Sony is taking PS5 exclusivity for its first-party titles very seriously. PlayStation CEO Jim Ryan says the company is sticking to its guns with its current strategy of not launching PC versions of its games on day one.
In a recent interview with Famitsu, Ryan dismissed the idea of releasing PC versions of PS5-exclusive games, such as God of War: Ragnarok, on the same day they launch on PS5 proper, saying that porting them over to PC two to three years after the fact has been working out well for Sony.
“We also fully understand the importance of PS5 exclusive titles. As I mentioned earlier, PlayStation Studios’ main responsibility is to make games for the latest PlayStation hardware that players will enjoy. We are increasing the number of PS5 exclusive games, and staggering the release of the PC versions,” Ryan said in a quote translated by IGN Japan.
He added, “I often have the opportunity to ask game fans for their opinions, and when I ask them how they feel about the time lag, they often say they feel the release of a PC version two or three years after the release of the PlayStation version is acceptable.”
Sony’s PC port track record is uneven
Sony ported Horizon Zero Dawn over to PC in 2020, three years after it released on the PS4, making it the first PlayStation to make the cross over to the platform. The company was previously against PC releases, preferring to stick to consoles.
In 2021, Ryan said Sony planned to port more of its games to PC, starting with Days Gone, because its “ease of making [them] available to non-console owners has grown.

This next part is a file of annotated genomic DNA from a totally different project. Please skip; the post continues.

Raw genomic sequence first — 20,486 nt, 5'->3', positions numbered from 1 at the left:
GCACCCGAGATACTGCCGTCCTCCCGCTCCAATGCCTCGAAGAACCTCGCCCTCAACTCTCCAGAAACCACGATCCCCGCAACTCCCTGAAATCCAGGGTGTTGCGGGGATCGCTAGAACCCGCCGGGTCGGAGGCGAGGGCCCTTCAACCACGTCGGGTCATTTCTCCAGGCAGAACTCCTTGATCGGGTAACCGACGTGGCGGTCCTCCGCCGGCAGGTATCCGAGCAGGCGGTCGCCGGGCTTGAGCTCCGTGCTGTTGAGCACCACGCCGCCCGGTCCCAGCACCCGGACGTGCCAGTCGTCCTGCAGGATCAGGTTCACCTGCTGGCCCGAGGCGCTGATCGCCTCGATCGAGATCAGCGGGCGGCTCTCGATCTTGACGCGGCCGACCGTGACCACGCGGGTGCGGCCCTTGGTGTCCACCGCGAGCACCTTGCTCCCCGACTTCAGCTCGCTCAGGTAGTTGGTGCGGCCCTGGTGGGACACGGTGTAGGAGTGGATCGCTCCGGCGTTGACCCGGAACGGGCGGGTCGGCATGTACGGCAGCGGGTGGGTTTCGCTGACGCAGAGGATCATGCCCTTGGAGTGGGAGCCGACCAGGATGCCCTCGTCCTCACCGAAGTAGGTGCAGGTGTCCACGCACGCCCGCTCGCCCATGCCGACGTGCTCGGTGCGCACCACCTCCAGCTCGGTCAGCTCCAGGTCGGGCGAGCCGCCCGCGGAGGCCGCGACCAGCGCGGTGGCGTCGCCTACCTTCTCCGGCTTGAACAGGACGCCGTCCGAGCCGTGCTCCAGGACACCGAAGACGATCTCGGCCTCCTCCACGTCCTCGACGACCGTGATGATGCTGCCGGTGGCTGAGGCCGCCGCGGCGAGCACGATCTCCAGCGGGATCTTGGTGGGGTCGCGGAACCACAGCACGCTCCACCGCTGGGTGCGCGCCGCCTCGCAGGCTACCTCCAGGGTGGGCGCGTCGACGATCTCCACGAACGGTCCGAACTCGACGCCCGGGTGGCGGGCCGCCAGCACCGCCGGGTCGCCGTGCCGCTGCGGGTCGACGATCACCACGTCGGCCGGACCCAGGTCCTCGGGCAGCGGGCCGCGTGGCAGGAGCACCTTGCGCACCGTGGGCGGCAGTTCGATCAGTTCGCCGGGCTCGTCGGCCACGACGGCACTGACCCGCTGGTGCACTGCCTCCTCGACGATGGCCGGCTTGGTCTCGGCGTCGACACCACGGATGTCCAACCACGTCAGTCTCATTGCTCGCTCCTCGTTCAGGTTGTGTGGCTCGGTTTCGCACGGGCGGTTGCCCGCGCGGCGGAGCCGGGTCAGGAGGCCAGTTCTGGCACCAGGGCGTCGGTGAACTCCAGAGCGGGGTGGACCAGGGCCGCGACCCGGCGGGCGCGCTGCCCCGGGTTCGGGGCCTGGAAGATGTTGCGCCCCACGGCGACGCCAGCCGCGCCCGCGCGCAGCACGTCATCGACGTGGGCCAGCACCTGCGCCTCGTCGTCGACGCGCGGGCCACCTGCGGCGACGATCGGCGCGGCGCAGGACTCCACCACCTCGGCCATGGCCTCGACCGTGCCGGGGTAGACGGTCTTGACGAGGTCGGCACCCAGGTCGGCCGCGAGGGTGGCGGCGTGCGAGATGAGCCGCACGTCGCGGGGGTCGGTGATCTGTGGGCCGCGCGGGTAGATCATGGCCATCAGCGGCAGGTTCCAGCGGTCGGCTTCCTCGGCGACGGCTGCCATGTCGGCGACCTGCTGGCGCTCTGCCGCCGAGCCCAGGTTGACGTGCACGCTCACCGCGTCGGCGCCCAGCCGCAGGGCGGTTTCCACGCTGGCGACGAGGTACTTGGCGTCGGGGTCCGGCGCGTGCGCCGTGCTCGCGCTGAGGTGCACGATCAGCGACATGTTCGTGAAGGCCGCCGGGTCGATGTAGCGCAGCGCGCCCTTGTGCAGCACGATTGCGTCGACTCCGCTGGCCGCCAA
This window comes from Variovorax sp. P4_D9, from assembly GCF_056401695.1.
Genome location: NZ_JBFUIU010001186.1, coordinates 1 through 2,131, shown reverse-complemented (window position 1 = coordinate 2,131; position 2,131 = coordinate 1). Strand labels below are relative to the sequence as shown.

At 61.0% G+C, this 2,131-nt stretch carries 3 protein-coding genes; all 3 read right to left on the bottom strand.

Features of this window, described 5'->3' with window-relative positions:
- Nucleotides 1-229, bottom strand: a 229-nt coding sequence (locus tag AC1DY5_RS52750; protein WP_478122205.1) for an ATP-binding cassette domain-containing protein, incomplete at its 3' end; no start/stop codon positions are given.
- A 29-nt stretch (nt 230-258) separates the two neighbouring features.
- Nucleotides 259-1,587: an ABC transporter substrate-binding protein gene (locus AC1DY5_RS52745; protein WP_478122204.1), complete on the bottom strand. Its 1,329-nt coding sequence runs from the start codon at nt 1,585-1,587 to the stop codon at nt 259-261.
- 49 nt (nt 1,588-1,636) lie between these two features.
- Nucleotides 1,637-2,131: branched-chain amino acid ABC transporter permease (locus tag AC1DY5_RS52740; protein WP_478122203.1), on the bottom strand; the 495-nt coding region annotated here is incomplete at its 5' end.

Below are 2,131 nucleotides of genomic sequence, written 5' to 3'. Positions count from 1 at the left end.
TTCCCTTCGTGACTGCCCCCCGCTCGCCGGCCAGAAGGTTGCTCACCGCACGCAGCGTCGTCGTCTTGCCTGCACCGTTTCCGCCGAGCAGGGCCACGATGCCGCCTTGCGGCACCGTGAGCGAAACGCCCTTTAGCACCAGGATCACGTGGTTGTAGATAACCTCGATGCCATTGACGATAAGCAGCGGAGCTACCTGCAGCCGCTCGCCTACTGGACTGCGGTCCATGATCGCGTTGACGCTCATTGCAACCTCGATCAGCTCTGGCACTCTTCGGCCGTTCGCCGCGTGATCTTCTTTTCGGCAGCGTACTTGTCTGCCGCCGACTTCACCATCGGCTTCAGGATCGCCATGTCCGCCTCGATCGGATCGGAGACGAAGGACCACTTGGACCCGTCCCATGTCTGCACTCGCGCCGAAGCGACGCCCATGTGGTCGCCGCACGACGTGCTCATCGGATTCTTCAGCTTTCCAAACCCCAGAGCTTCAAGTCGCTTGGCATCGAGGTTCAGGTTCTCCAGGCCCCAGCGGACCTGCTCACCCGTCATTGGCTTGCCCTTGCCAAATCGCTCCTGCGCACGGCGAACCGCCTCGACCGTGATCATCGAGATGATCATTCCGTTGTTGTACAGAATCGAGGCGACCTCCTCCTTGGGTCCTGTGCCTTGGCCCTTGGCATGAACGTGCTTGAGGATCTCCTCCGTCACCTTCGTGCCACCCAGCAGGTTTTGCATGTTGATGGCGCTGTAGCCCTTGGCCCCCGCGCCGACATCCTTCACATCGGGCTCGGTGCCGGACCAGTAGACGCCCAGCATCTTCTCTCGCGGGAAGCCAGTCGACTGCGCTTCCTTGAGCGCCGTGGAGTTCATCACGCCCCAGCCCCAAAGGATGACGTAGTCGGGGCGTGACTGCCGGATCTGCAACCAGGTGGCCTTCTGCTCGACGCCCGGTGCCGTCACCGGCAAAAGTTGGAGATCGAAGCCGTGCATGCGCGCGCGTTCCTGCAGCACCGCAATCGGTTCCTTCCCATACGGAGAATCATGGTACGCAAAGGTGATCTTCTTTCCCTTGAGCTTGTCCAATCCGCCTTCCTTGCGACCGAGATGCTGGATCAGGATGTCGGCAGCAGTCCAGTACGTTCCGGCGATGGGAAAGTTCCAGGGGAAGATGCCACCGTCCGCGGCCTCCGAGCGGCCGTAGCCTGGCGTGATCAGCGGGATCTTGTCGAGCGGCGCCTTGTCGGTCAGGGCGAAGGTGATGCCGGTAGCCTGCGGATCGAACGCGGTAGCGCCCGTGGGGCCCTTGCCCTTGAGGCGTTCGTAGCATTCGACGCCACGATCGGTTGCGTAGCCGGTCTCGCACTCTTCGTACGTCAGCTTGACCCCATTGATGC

Xbox head Phil Spencer has criticized PlayStation for its staggered PC release schedule, pointing out that consumers are forced to pay an exorbitant amount for the PS5 or PS4 in order to play the games designed exclusive for those consoles and then pay up for the PC versions years later. Meanwhile, Xbox is the only platform that releases games on console, PC, and cloud simultaneously, especially on Game Pass.
However, porting first-party titles to PC is not without its challenges. When The Last of Us Part 1 released on PC via Steam back in March, it had performance issues and crashes that were so severe for many players that Naughty Dog apologized to them and promised to patch it up with an update.
Still, PlayStation has found plenty of success with its PC ports, with more likely on the way in the near future as Sony prepares to release Spider-Man 2 and other exclusives later this year.
Cristina Alexander is a freelance writer for IGN. To paraphrase Calvin Harris, she wears her love for Sonic the Hedgehog on her sleeve like a big deal. Follow her on Twitter @SonicPrincess15.